The Outdoor Advertising Convention (OAC) 2005 kicked off in Mumbai yesterday. It proved to be a good platform to discuss issues pertaining to outdoor as an advertising medium. Harish Bijoor, CEO, Harish Bijoor Consults, said that the advertising industry has evolved, progressing from mainly using indoor advertising to shifting its attention to outdoor as a medium.
Speaking about the Middle East market, Mohammed Al Noori, Head of Advertising Section, Dubai Municipality, said that the market invests heavily in infrastructure, trade, retail, service sectors, real estate, tourism, leisure and sports. Noori added that traffic and other limitations compelled Dubai Municipality to innovate. “The share of outdoor in total advertising is to the tune of 10-12 per cent. Outdoor is most effective as a medium in Dubai as population is highly mobile, during day as well as wee hours of night.”
Giving his views on whether television is competing with or complementing outdoor medium, Tarun Katial, Business Head, Sony Entertainment Television, said that television offers a captive audience. Quoting the example of Jassi’s success, Katial said that the whole concept was to build Jassi but not to show her. In this process, big outdoor medium helped. Even Indian Idol used hoardings to convey its message – Sab Kuch Bhula De. Amul’s topical advertisements on hoardings was also discussed by Katial. In Katial’s view, outdoor works as the biggest supportive medium for television.
Pratap Bose, President, Ogilvy Actiaion, conveyed that being innovative really helps make an impact. Explaining that consumer interpretation of outdoor campaigns is at three levels – rational, emotional and cultural, Bose took the audience through some spectacular creative works, which had succeeded in connecting with the consumer. Bose said, “The 3 killer Bs must be always be taken care of – brevity, branding and borders.”
Roda Mehta, Chairperson, Technical Committee, MRUC, stressed on the need in the industry to share and increase knowledge through open interactive sessions.
Mehta said, “The television industry grew after the peoplemeter system was introduced but since the cinema fraternity chose to withhold information or share it, it went out of business.”
Divulging details on the Indian Outdoor Survey, Ashok Das, Managing Director, Hansa Research, said that it will cover 11 cities as a beginning and a software would also be worked on. The system would have six modules. In the first module, all the sites of the 11 cities would be covered, followed by a module handling physical count of traffic, which in turn would be followed by other relevant modules.
“Owing to oncoming monsoon season, which would observe unusual traffic flow, a decision to measure traffic after the rains has been taken. 17 parameters for each site would be recorded. The parameters would deal with all relevant factors like lit or unlit status, profile of people travelling etc. According to the current proposal, transient modes of advertising would not be covered,” Das said.
Rehan Merchant, Executive Director, Emirates Neon Group, discussed at length about ‘The concessionare’s role in developing the Outdoor Advertising market – The Middle East Experience’
Merchant stressed on the point that it is necessary to avoid too much of a clutter and to use innovation while trying to deliver results for the client. “Immense care should be observed to see that the billboards or hoardings don’t fall due to sudden rain or natural outbursts. Adding digital element to outdoors would work very well too,” asserted Merchant.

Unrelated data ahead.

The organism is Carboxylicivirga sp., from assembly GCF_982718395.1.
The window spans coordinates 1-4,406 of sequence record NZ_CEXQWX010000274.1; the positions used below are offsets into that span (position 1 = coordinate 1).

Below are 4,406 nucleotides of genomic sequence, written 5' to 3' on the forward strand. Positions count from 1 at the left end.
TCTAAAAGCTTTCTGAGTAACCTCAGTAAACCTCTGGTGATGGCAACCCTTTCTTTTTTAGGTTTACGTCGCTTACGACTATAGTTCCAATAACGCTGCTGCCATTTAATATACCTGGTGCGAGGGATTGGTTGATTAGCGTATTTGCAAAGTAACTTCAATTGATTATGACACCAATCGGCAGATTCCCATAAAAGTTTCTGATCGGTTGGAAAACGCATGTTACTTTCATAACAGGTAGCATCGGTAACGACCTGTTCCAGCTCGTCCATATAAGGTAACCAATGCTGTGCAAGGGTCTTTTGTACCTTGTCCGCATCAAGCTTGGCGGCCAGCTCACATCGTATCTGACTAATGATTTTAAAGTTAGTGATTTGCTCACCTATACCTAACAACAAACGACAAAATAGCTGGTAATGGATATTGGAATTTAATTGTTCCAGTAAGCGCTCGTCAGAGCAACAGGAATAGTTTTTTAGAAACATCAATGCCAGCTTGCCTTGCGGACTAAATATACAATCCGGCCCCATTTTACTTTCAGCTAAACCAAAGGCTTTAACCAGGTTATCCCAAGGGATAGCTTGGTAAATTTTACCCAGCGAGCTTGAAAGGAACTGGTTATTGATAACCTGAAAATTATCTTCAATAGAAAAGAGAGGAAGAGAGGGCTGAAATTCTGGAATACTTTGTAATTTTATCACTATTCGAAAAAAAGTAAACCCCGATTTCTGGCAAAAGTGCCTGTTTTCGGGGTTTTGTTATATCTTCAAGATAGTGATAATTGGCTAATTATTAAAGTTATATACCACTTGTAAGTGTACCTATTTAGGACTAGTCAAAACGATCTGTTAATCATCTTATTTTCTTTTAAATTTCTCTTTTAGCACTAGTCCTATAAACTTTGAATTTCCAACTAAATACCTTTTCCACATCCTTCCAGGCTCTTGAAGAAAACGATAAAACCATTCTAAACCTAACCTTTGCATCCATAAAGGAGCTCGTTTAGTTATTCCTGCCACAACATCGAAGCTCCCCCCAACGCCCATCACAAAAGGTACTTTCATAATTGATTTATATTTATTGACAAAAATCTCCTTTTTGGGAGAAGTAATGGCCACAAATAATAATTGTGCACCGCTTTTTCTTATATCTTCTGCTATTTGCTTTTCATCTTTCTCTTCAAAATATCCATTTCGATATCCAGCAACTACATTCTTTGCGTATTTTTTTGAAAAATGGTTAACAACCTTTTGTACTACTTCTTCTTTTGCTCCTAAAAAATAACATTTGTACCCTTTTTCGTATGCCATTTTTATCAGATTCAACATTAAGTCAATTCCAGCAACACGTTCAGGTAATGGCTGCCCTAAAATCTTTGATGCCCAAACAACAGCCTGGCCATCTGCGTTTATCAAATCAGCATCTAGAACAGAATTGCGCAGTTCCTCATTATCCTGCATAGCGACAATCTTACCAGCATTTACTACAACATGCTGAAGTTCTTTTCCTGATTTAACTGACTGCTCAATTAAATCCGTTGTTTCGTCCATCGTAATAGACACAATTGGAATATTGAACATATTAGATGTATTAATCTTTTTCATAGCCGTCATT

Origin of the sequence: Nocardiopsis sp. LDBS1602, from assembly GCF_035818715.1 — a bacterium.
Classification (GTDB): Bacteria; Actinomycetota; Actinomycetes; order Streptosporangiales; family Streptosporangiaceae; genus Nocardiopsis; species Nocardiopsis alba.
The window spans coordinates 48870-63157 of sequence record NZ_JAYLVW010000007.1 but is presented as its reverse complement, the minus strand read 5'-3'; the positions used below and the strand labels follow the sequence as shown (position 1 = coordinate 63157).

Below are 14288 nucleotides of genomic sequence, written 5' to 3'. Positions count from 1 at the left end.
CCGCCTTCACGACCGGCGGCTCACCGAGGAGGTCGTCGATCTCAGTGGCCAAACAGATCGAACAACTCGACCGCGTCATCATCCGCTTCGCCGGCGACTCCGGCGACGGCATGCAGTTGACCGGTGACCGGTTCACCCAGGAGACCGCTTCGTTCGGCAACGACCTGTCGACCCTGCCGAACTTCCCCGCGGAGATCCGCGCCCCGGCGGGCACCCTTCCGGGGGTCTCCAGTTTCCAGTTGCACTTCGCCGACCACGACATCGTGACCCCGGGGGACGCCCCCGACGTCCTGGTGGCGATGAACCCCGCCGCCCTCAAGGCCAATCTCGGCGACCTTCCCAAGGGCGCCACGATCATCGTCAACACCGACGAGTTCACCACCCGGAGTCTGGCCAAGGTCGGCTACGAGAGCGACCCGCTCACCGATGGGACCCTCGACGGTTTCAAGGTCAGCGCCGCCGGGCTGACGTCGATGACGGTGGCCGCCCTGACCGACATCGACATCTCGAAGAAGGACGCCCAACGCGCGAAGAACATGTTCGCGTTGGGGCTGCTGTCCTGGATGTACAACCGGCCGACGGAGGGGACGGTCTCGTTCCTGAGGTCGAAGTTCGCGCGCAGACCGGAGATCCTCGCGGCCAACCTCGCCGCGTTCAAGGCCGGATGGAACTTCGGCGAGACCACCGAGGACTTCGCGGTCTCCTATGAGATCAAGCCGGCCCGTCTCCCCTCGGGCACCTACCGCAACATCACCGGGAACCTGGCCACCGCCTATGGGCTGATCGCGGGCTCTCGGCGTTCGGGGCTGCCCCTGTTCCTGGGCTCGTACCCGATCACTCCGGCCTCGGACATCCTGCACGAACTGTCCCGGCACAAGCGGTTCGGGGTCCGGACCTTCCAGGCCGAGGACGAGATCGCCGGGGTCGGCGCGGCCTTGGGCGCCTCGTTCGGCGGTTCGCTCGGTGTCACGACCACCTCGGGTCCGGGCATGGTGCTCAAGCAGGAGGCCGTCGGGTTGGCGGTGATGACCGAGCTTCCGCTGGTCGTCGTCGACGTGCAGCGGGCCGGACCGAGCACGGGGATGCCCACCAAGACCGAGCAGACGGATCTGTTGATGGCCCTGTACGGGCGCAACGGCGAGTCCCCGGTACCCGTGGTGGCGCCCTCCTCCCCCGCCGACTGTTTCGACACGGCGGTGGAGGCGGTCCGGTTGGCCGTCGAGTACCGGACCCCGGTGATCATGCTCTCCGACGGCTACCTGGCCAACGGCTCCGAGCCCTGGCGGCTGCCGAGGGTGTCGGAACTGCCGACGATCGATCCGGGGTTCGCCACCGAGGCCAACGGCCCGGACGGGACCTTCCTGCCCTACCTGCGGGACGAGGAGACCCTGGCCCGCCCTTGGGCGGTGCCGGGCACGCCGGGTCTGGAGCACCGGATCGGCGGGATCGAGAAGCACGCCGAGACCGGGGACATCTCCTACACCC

Bijoor moderated the short session that followed, which had specialist agencies on one panel and media owners on the second panel. The first panel comprised J C Giri, Arminio Ribiero, Ratnakar Rai and Soumitra Bhattacharyya whereas the second panel had Adille Sumariwala, Sunil Maheshwari, RajnishRawat and Venkatraman Movva.
Bijoor began the session by giving some statistical data, “India’s contribution is just $3.5 billion out of total worldwide advertising of $360 billion. Outdoor constitutes only 7 per cent of India’s total advertising.”
Each panel’s members were asked to point out good points as well as bad points of the other, without keeping in mind the need to be ‘politically correct’.
The media owners were accused of not being able to unite into a single representative body. Misuse of authority, excess of clutter and lack of investment in the right direction were the added allegations.
There was the other part of the story as well. The specialist agencies were advised to develop their own talent house rather than indulging in poaching. Late payment and inadequate payment were added woes of the media owners.
As suggestions to better the functioning of the outdoor industry, the need to increase manpower was discussed. It was also agreed that there should be unity among all facets of the outdoor industry to address issues and solve them.
Bijoor pointed out that in Japan only 11 per cent of household income is spent on groceries, whereas the comparative figure for India is 54 per cent. This also explains why FMCS stay back from advertising through outdoor.
Bijoor concluded by saying, “IOS 2005 is just a fundamental step towards organising the Outdoor industry. It’s just like peeling the first layer of he onion. Efforts have to continue and come from all sides to build outdoor substantially. Sufficient number backing and a reliable method have to evolve to convince advertisers of outdoor’s ability to deliver results. Only then will Indian advertising in the world pie grow.”